Hampshire County Highpoint Trip Report
West Mtn (2,106+ ft)
Date: February 29, 2004
Author: Gene Daniell
I used the approach from the roadside parking at Plainfield Pond on MA 116/8A as described by Mike Schwartz.
The snowshoeing was very strenuous, due to fairly deep powder under breakable crust.
For those who are not snowshoers, this means that not only do you sink in quite a way, consuming lots of
energy, the crust tends to trip you up as you lift your foot to plod forward again.
I soon struck a well-marked trail that had been broken out in the recent past and,
as it made travel incomparably easier, I followed it.
(I was also hoping that my predecessor on the trail was a CoHP-bagger - unfortunately, he or she wasn't.)
This trail angled up to the left, with a wildlife area boundary in sight on the
left much of the way, and took me to the pass to the east of West Mountain at the Allis Cemetery (at this
point in time one lonely gravestone piercing through the snowdrifts). I then labored my way up the east
ridge of West Mountain, which proved particularly tantalizing with constant suggestions that the summit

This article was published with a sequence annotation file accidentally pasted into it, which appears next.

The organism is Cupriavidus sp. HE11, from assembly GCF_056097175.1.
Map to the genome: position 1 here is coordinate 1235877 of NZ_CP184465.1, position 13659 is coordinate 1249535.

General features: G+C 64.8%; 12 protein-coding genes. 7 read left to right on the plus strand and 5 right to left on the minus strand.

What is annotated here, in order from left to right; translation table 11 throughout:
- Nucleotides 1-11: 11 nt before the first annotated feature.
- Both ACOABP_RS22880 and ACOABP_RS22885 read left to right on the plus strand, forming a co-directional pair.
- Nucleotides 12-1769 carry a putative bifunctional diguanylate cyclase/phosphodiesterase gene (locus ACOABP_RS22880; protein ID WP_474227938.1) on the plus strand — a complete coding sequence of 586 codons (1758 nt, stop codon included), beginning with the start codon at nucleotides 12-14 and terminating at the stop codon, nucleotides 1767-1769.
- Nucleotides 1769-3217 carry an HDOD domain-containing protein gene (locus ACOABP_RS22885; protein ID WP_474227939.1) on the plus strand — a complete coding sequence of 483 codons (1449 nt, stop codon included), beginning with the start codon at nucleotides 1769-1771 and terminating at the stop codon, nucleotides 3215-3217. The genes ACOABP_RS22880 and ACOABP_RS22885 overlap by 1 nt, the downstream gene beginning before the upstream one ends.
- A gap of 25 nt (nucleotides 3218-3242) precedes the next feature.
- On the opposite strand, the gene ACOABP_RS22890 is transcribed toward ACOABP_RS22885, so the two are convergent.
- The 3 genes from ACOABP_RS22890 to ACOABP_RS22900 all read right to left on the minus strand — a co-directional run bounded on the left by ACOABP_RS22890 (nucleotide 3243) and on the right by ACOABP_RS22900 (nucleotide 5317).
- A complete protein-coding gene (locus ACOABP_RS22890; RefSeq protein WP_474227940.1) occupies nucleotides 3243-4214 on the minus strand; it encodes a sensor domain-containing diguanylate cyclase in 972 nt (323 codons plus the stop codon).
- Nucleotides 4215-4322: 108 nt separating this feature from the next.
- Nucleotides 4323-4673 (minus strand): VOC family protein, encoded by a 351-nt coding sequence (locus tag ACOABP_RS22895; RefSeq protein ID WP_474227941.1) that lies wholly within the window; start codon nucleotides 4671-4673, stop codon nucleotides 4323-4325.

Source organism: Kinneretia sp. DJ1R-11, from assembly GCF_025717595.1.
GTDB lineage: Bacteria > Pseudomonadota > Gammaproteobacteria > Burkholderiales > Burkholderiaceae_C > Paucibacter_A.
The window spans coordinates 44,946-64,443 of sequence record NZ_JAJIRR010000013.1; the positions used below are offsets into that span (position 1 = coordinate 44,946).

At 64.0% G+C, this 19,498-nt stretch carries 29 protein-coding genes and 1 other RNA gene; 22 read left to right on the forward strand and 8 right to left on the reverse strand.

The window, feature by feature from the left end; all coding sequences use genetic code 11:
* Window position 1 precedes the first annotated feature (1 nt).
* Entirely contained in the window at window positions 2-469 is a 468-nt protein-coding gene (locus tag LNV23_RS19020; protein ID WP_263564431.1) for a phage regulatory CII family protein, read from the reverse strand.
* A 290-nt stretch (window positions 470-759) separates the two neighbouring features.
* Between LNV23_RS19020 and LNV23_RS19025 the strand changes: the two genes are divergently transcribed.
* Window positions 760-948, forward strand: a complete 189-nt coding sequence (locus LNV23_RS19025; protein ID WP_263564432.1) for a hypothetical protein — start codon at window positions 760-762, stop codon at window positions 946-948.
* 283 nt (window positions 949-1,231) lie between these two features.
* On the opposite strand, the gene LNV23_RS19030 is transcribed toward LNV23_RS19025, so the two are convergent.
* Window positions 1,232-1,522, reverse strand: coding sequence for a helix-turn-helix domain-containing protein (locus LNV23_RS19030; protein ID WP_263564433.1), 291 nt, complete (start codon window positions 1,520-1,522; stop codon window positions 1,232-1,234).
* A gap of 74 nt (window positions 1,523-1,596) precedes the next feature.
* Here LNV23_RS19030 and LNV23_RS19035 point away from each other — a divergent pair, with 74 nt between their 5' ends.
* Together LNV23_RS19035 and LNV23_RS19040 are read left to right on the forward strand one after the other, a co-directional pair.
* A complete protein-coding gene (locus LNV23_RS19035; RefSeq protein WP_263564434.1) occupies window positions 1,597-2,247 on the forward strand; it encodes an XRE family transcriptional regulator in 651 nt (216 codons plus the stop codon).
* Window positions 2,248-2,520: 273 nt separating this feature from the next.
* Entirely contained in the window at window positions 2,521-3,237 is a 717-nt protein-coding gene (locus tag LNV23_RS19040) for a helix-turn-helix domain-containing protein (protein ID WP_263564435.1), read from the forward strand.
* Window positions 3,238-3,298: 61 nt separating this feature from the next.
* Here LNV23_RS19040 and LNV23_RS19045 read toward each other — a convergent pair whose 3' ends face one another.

was near when it wasn't. The trail didn't save me any distance but it probably saved a good deal of effort
since the north slope of West Mountain is fairly steep in places and the combination of breakable crust over
deep powder with a steep slope would have dealt me a serious struggle indeed. I debated but instead of
retracing my tracks descended directly north (probably a mistake), which required more effort than one
might think - you constantly have to hold back against gravity to avoid getting going too fast with the
inevitable face-first dive into that cold white stuff that follows. I was surprised when the trail suddenly
disappeared within sight of the highway.
The trail won't save you any effort in snow-free seasons but it could contribute to an interesting loop.
To find it on the ascent, simply start at the east end of the roadside parking and you'll strike it fairly soon.